Thank you for raising this Andrey, as I believe it certainly is worthy of discussion and has many factors involved. The point you made near the end of your thoughts struck home to me, namely “Contrary to these predictions the used EPs market is as hot as ever. $300 EPs get snatched in hours, however there is a common sentiment which I share that most of these fancy EPs get looked at but not through them.” I agree that there is a fast and furious used EP market, so someone somewhere is doing something with them. New models are always being brought out by the main and secondary labels, so again, there certainly is a market for them. Why is that the case in a world where AP seems to be the dominant factor in the hobby? As you mentioned it could be simply the work of collectors. We all know someone who has a drawer full of EPs simply because they can and want to. Their intent may be good in that they feel they will all get used, but for most, that never truly happens. However, I think that is a small group within the hobby. I still think most buy them in order to evaluate, compare and use, which speaks to a larger, hidden pool of visual observers.
I do think there are far more visual observers than we know about, though sadly a lot fewer than we used to have. I simply believe that many do not make themselves known for reasons of their own. If you look at our reports forum, and thinking back to that at the old site, the majority of reporting was done by a relatively small number of people. Yet, those reports were read by many, many people. Also, I believe the majority of amateur astronomers do not belong to clubs, either because there are none near them or they simply do not wish to engage. I can say that we have a local club and there are several within my general region, but I belong to none. I have never been a club-type person, who wanted to go to meetings or star parties. I suspect there are a substantial number that simply are not participatory, including those that only read posts on this and/or other sites yet never comment.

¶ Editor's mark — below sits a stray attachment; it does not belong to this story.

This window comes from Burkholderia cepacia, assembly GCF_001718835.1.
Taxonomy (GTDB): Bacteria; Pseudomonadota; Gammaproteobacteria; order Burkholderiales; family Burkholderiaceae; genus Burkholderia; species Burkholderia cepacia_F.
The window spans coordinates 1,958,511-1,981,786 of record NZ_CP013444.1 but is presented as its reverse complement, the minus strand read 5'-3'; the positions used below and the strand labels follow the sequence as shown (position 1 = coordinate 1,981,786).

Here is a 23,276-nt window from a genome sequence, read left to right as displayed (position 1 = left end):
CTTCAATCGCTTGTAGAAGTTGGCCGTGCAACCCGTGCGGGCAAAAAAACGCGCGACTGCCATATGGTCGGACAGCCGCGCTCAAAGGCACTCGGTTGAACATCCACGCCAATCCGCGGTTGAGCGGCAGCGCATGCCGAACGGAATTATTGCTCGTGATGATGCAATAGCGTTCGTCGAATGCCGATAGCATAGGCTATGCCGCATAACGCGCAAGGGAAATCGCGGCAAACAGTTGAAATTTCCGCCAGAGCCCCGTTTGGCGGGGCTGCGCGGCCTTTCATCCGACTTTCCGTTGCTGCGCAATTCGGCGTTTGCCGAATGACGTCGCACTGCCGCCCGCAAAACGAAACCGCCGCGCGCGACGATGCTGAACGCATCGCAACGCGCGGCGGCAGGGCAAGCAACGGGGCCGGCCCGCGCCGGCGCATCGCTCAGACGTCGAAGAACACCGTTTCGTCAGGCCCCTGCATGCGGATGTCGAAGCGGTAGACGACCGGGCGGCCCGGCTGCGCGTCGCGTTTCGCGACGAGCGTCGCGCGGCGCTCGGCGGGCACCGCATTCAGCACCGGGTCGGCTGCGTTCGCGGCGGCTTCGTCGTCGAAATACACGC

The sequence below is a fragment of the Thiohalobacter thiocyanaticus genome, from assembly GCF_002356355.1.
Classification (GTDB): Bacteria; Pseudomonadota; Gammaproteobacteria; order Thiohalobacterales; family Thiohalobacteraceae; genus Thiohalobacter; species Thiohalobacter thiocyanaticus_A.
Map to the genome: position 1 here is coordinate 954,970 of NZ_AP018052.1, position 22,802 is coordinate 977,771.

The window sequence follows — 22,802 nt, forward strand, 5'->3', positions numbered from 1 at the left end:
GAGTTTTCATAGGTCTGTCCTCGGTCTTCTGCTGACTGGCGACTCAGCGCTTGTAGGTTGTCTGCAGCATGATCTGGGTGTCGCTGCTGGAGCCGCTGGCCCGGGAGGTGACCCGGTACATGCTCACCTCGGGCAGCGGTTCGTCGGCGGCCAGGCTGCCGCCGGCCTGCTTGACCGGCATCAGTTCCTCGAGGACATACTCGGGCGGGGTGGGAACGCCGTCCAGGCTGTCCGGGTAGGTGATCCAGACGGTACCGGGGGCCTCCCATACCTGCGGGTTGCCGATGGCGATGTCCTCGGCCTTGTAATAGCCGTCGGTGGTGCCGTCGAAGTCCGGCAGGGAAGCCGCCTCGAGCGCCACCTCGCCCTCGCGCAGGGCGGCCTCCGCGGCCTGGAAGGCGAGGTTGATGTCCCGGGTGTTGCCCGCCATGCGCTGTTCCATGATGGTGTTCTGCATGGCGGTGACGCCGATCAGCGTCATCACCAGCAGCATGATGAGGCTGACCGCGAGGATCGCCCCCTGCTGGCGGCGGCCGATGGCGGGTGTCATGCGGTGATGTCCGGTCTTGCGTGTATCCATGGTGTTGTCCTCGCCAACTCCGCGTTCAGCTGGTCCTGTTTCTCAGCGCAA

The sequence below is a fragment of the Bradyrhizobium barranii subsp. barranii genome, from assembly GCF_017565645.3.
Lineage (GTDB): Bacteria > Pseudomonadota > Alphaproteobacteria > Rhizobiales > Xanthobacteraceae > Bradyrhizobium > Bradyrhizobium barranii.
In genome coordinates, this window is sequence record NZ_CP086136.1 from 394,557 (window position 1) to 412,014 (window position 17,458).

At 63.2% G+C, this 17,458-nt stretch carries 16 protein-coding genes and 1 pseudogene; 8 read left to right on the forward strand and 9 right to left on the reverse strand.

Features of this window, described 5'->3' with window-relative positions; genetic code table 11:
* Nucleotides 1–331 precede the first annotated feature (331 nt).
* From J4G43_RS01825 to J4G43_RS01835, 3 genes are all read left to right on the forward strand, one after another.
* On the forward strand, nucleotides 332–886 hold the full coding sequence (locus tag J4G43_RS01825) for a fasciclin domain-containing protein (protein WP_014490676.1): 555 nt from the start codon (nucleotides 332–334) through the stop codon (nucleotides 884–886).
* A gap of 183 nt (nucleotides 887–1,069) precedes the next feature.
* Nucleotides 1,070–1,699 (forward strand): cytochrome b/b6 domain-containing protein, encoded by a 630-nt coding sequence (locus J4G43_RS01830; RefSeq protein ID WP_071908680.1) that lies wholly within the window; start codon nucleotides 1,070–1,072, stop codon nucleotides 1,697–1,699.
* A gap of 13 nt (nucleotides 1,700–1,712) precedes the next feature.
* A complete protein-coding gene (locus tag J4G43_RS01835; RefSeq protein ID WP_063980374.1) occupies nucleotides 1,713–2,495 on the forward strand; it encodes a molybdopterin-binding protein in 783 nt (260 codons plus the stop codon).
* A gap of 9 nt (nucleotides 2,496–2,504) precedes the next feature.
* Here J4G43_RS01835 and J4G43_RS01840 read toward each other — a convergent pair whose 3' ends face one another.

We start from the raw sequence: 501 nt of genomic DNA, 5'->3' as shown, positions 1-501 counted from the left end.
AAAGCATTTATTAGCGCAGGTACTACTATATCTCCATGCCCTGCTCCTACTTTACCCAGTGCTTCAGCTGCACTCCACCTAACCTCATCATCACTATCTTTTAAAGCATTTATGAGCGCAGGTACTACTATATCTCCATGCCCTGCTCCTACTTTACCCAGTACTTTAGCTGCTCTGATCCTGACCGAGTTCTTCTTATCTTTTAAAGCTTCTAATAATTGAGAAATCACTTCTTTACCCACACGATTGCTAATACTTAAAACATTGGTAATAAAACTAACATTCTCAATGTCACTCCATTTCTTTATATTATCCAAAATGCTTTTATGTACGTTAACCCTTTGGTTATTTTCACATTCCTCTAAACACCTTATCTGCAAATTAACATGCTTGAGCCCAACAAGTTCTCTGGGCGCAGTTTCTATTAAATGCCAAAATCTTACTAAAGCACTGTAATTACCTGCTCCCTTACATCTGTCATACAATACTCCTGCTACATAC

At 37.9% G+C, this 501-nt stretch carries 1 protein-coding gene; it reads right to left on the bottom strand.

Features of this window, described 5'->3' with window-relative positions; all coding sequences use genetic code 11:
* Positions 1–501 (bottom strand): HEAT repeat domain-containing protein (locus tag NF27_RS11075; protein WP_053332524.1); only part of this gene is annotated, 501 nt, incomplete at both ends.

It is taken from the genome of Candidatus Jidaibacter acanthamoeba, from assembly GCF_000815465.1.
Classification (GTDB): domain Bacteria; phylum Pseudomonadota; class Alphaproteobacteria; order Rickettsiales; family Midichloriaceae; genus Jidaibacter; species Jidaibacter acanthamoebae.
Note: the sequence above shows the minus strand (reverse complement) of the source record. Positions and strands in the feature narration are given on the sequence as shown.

I see this being the case with the challenges and award programs that we and various groups offer. I myself have never been an awards person, and have never participated in programs like those offered by the Astronomical League. I have participated in the awards and challenges on the previous site and this one, but that was done solely in hopes of encouraging others who are just starting out to set goals and engage more within the sites in order to learn and grow. In reality that is why I file observing reports as well. If I can encourage one person to get out under the sky and push their limits beyond what they might otherwise set for themselves, then I feel I am successful.
Gabrielle mentions an interesting aspect with regard to regional differences. The high cost of going into AP in a truly serious and effective manner would preclude many in various parts of the world from taking that path. That factor alone may mean that most will remain visual observers for their lifetime, or at least until their interest in the hobby wanes. So in some areas, the ratio of visual to AP may be skewed more to the former.
As mentioned there is the social and coolness aspect of AP. You have something tangible (hopefully) that you can display, show-off and/or share with friends in the hobby. It is a learning and supportive group which help one another through critique and advice. However, I also know there are many more people engaged in AP than post images. Again, I suspect a shyness factor at play for some. For still others they simply don’t feel the need to engage.
We live in a technological world as never before. The ability to churn out images rivaling professional results have become commonplace as APers hone their craft. People are swept up in the current technology and gain the rudimentary skills at an early age. It simply becomes a matter of something igniting an interest in astronomy thereby shifting their focus to applying their skills within that realm.